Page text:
Conference will focus on helping the poor
Posted: February 11, 2013
The Winchester Star
WINCHESTER — Kali Klubertanz knows what it’s like for poverty-stricken children and families to be prejudiced against by society — she grew up poor in her Wisconsin hometown.
But the 37-year-old Frederick County resident — who is on tap for a master’s degree in professional counseling from Liberty University — now works to help those in poverty succeed.
On Friday, she spoke to members of the Northern Shenandoah Valley Alliance for Children, Youth and Families — an organization that helps low-income and at-risk youth and families in the City of Winchester and Frederick and Clarke counties.
Klubertanz said there are “unwritten class rules” — such as the way those in the poverty, middle and wealthy classes view and use education and money — that professionals who work with the impoverished sometimes apply to their clients, pigeonholing them into poverty and preventing them from succeeding.
“I came from the culture of poverty and I had a lot of discrimination and a lot of adversity throughout because of people in the middle class going, ‘No, no, no, you’re not transcending into my class, just stay right there,’” Klubertanz said. “But then I also had other people that were like, ‘Come on, I’ll show you how it’s done.’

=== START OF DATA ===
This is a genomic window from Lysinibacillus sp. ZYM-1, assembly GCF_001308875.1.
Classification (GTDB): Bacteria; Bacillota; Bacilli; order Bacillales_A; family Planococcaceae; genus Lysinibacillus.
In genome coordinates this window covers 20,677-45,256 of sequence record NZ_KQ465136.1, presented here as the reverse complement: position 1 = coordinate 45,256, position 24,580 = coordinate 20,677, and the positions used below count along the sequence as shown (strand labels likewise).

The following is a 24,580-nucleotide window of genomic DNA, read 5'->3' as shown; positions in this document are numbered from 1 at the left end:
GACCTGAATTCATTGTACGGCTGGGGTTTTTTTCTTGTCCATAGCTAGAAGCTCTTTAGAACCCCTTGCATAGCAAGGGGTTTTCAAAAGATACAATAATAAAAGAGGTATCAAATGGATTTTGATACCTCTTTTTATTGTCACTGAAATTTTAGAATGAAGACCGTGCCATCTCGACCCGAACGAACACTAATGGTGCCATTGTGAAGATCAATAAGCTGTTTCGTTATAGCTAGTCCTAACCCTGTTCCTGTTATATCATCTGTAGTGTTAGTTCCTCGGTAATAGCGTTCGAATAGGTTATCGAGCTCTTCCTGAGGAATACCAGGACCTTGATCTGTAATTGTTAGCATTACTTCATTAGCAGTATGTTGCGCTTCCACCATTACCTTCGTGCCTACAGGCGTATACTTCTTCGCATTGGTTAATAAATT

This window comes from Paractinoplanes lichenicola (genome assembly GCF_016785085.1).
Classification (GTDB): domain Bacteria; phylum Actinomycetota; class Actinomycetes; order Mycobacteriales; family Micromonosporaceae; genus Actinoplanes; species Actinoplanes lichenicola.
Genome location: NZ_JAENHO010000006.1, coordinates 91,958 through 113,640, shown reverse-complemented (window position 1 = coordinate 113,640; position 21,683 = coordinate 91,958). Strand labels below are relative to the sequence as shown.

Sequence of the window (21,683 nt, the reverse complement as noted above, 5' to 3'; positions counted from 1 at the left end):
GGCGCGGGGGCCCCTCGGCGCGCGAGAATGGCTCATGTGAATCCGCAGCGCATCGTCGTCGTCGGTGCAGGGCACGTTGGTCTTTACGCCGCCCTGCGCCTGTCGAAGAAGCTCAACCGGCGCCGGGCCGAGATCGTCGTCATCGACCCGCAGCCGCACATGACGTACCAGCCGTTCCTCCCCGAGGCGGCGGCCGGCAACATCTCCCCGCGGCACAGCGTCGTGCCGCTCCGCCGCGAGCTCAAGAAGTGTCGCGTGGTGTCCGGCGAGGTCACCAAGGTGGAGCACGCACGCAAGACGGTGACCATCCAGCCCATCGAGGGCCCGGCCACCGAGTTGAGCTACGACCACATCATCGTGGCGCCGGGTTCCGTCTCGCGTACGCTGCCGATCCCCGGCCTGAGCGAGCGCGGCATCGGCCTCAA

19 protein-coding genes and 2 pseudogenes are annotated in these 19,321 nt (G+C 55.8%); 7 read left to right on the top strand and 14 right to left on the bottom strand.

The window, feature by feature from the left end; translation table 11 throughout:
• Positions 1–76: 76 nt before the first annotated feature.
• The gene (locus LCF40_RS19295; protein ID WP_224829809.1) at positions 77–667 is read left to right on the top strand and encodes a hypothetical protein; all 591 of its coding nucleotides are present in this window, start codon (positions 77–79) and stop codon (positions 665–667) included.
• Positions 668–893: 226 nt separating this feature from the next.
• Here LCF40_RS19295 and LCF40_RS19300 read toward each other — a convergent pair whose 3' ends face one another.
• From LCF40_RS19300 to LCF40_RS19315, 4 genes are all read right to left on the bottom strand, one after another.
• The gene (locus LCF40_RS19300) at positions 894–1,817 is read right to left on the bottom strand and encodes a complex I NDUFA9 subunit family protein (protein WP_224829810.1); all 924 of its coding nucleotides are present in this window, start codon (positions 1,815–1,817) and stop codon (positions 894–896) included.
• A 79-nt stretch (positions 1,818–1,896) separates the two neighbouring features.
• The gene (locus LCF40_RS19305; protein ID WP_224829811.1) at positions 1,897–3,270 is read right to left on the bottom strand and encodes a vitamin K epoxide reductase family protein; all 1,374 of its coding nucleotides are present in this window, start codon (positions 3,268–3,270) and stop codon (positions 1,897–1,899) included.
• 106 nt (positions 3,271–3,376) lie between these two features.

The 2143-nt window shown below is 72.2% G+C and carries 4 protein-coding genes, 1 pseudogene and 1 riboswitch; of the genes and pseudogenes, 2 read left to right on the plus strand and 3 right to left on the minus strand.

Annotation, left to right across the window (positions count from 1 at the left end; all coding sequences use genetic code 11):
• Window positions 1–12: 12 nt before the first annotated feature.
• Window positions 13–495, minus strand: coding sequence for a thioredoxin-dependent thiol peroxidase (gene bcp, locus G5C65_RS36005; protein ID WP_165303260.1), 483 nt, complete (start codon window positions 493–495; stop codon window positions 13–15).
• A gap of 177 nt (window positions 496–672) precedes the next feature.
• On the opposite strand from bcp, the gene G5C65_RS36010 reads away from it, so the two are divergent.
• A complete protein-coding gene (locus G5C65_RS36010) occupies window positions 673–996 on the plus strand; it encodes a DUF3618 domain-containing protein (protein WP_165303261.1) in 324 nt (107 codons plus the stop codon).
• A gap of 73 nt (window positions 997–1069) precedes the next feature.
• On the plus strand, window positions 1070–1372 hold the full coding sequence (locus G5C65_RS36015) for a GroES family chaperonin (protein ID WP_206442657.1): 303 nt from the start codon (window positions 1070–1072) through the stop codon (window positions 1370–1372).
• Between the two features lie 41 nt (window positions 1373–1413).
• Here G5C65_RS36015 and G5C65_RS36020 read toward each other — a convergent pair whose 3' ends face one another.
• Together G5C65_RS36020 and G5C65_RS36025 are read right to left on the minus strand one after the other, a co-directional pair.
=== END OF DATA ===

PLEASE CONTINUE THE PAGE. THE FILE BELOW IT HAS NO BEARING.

She said she sees this in Winchester, too.
“They do throw up a lot of barriers because they do have that instant judgment, and in my community specifically, the barrier that was thrown up for me in a small community was that I was automatically deemed to be dumb ... because I was poor.”
Klubertanz’s remarks highlighted a conference the alliance is hosting in March, according to Beth Mason, who works for the Virginia Department of Social Services and serves as the chairwoman for the alliance’s training and best practices committee.
The 5th Annual Community Commitment for Change Conference will feature Jodi Pfarr, who will speak on the Bridges Out of Poverty method of helping low-income community members.
Part of the way to help the impoverished is for them to realize that poverty can be a mindset and culture that’s difficult to break out of, Mason said, adding that it’s not just an economic position.
“Very often there’s this chasm between the people that are helping and the people that need help, a huge chasm, and it keeps us from helping them out of poverty,” she said. “Instead, sometimes our efforts keep them in.”
The conference is scheduled from 8:30 a.m. to 4:30 p.m. March 5, with registration starting at 8 a.m. and a $20 registration fee. The conference will be at the Best Western Lee-Jackson Inn and Conference Center at 711 Millwood Ave.
Additional information on the conference is available by emailing firstname.lastname@example.org.
— Contact Matt Armstrong email@example.com